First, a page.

In Rogoff’s debut novel, two old rivals reunite in a snowed-in bar in New England.
Forty-year-old Sy Kirschbaum has spent the last 17 years of his life doing two things: translating the magnum opus of an alcoholic Czech dissident writer, Jan Horak, and pining after his old flame, Ida Fields. Now Sy has returned from Prague to his hometown of Portland, Maine, at Ida’s behest. But before he can see her, he must meet with her husband—his estranged friend, Gabe Slatky, a playwright. The two meet in a nautical-themed hotel bar—The Captain’s Cabin—just as a blizzard blows into the region. It’s difficult for them to speak to each other, because Ida’s three-month affair with Sy 17 years ago stands between them, as does the fact that she returned to Gabe (and that she chose him in the first place). They’re ostensibly there to discuss Ida, who’s fallen into a crippling depression that’s causing her to neglect Gabe and their daughter Hannah, as well as the theater that she and her husband founded together in the city. However, as the men order round after round of drinks (with each occasionally threatening to leave), they discuss their friendship, Jan Horak’s novel, Gabe’s one truly great play, and the glimpsed lives of other bar patrons. “It’s a strange thing,” observes Gabe at one point, “this habit of sitting here surrounded by a bunch of strangers, being both observer and observed, observed, that is, doing basically nothing. And this is the great social gathering point, the barroom.” The bar becomes the setting for a continuing dialogue about love, memory, unrealized dreams, and the attempt to find redemption in a single, great work of art.
Rogoff writes in a dense prose that displays the erudition and self-awareness of its narrator, Sy, critiquing every object and person in detail, veering into digressive anecdotes, and capturing dry but thoughtful exchanges (Sy: “The past is suffocating.” Gabe: “Can’t be any different in Prague or anywhere else for that matter.” Sy: “But it’s not my past, it’s not so personal”). Although some initial, deliberate murkiness about Ida’s condition may frustrate readers, they will soon realize that she’s mostly beside the point, from a narrative perspective. In the claustrophobic universe of The Captain’s Cabin, Sy and Gabe are themselves on a stage, and whatever conflicts exist between them must be resolved before they walk off into the darkness. Despite the title, Rogoff’s work doesn’t evoke Edgar Allan Poe; rather, Sy and Gabe’s back and forth calls to mind Franz Kafka and Samuel Beckett—particularly their vision of the world as rigged, absurd, and ultimately hopeless. Information comes slowly and circuitously, and its importance isn’t always immediately apparent. But as the evening wears on, the lives of real people and fictional characters begin to overlap and blur. This premise might not strike everyone as compelling, but it results in an intriguing locked-room mystery—one in which the mystery is art itself.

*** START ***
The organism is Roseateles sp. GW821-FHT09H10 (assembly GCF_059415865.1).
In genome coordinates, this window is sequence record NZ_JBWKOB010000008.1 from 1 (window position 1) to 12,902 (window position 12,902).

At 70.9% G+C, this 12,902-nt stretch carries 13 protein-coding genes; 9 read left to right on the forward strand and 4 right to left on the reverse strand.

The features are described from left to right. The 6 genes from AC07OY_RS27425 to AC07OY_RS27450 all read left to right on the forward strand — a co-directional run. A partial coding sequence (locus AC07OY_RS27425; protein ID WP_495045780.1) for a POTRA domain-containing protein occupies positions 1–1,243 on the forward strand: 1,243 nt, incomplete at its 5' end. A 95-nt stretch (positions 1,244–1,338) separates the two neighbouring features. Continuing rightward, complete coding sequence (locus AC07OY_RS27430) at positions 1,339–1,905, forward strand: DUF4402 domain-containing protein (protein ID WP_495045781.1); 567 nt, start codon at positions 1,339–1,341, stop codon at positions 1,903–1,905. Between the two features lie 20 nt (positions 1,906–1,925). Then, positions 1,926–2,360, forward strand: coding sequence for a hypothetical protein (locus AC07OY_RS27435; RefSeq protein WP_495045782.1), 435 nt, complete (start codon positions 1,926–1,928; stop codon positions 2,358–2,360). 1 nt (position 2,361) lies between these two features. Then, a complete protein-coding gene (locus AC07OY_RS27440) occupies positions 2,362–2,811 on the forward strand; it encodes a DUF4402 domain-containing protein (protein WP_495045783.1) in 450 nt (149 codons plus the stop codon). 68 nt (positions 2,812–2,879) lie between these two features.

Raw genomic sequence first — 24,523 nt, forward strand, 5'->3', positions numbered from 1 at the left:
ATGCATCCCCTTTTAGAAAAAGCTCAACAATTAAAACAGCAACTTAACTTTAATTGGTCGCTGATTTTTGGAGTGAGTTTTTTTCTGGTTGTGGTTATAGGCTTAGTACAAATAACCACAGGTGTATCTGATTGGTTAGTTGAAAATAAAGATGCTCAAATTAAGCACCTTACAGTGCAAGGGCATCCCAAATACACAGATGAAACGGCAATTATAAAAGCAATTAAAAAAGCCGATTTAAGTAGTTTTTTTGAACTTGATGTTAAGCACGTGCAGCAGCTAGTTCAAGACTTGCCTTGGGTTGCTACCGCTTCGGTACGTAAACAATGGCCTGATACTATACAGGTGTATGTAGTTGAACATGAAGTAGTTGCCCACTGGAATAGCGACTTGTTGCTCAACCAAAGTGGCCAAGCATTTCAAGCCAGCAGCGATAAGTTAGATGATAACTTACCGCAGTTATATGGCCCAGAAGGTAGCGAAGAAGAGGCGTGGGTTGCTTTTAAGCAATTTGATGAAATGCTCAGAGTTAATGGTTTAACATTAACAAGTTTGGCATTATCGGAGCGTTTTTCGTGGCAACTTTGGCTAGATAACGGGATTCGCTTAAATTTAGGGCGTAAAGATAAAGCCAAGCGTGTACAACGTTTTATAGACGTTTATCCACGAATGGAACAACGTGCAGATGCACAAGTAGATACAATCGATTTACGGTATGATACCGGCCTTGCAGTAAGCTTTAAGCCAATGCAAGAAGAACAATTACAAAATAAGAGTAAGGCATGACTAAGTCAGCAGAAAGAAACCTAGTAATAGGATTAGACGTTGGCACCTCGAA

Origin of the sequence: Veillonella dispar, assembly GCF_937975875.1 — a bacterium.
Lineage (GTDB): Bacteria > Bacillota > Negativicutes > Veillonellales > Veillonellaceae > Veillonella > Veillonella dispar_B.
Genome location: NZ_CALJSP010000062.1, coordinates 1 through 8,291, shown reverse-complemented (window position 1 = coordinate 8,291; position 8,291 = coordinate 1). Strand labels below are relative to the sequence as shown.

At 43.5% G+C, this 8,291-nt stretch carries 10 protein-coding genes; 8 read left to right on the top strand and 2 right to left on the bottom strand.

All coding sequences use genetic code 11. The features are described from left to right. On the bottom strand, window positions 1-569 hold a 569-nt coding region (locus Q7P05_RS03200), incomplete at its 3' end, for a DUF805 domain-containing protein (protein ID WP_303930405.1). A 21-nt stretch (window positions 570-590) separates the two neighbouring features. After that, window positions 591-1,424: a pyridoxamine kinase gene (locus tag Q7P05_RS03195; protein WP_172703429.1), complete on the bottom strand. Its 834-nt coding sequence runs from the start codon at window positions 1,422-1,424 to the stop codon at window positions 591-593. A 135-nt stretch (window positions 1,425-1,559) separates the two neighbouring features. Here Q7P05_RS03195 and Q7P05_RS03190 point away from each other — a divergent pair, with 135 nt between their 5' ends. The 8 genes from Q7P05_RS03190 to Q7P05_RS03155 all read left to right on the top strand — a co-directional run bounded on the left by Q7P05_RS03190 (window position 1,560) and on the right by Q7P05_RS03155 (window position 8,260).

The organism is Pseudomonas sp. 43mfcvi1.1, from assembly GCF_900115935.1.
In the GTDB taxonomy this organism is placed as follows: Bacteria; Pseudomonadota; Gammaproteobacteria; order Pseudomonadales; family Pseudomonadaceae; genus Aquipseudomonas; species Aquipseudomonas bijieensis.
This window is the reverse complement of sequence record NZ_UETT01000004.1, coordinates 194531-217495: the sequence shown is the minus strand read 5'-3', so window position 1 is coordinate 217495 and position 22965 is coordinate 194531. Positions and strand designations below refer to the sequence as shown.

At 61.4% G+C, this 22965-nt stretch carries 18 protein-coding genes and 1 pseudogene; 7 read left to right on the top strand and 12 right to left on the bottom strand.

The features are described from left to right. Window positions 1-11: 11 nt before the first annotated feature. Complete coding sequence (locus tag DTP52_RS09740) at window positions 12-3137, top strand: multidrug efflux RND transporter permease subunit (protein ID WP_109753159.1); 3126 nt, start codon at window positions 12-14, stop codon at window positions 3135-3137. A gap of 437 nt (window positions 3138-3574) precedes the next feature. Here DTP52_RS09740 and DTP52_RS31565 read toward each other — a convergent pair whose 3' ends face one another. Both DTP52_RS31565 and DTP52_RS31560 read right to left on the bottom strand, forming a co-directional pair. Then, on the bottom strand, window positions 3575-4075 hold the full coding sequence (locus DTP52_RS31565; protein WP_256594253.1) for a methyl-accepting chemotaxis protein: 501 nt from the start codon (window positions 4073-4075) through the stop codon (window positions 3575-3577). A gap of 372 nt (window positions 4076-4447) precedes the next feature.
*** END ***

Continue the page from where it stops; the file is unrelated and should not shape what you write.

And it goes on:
A short but substantial work about aspiration and failure.